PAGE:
Bookmark #728

The other day I talked to someone about art at length, and I realised that, more often than not, most artists give into the idea of commercial viability. Now, there is nothing wrong with this; everybody has to pay bills and eat at some point. But the part that does not sit right with me, even if what I think barely matters anyway, is how instead of honesty, many try to build a narrative around what they are doing as righteous requirement, perhaps, to convince the dreamers, their younger selves, still hidden somewhere inside them. Now that the ink of reality has rewritten their fates, they attempt to add a biased preface to it all.

If someone writes a poem that does not come from within them but is only a reflection of what runs well in the market, there is no shame in it, but by no means is it art, and it should be admitted as such. It should be proudly admitted as a product. But if you are subject to the market, and you still try to convince, if not yourself directly, then yourself through what you tell others, that you are still on some glorious artistic journey, I hate to be the bearer of bad news, but that, and only that, makes you a fraud.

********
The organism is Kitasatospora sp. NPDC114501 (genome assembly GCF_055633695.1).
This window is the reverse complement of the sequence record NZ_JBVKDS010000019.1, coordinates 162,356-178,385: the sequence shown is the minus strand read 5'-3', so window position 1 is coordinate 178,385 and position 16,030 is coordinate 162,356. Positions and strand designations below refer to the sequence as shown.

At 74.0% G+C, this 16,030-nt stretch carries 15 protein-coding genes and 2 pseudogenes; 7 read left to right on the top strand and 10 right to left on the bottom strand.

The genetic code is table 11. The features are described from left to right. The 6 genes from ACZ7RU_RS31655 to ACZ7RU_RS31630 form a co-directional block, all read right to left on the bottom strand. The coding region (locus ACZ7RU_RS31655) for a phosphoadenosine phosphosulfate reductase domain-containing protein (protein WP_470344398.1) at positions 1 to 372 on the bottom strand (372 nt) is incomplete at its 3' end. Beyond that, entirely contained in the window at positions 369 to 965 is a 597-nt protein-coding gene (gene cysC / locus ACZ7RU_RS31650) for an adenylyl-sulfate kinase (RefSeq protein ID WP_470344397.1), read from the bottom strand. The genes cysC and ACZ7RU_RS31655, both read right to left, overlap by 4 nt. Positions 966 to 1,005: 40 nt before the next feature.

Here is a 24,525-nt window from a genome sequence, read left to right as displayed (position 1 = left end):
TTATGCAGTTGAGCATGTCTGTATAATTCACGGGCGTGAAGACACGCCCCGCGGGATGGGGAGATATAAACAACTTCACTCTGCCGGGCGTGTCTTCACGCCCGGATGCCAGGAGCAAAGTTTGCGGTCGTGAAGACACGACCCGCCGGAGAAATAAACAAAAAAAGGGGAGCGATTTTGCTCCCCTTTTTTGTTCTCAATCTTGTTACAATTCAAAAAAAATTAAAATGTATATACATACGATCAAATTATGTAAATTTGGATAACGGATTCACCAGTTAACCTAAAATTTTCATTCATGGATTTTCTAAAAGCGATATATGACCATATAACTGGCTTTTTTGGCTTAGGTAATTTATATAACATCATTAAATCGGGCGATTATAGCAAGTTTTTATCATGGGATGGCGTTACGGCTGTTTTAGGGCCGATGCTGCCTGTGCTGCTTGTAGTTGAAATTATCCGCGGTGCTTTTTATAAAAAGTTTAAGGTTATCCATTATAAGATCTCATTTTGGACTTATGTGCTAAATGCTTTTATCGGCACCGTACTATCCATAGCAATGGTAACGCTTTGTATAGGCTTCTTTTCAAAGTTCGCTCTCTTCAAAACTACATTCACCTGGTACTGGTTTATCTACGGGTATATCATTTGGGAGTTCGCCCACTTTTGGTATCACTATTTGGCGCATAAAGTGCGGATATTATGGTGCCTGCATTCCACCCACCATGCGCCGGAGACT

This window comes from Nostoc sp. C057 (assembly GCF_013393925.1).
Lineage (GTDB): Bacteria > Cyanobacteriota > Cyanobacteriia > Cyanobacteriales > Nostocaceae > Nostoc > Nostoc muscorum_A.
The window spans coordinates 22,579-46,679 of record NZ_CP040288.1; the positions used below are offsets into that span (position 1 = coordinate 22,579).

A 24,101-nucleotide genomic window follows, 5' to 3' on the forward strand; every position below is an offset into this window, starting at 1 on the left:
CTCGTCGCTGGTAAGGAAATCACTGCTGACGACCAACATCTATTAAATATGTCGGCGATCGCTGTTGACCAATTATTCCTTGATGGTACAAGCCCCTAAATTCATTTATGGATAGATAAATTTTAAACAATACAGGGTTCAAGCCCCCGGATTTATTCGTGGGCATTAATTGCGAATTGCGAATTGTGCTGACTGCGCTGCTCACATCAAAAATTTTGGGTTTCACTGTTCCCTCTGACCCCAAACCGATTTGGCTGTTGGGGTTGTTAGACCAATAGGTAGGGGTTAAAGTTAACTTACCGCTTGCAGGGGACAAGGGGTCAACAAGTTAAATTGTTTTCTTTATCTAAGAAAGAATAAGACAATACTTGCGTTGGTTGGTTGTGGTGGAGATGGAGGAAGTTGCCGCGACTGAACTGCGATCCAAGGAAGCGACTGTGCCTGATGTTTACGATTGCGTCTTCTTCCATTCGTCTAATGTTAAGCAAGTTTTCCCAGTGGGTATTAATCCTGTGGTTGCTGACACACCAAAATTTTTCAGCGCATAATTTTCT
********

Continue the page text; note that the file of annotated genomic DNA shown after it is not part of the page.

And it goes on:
There is a glaringly commercial appeal to art; there is a requirement for those who serve this, too. I would rather the caterers own up to their role: merchants with artistic skills. An artist should serve their zeitgeist. If, in an insane coincidence, they are a fit, they should revel in it; their life will be easier than they can imagine. And if they are out of step with it, they should either be so good that they turn the wheels in their favour or so patient that they wait for the tides to turn. But I would take an honest business person who knows they peddle films for money over a devious artist who carries an elevator pitch for why the business or the balance between it all is a necessary component on their sleeve any day.

We need these filters in the boiling pot of nothingness that the modern age and art have become. It might create an honest artist somewhere by accident. We could always use more of them, especially in this drought, this arid landscape coloured only by the green of dollar bills.

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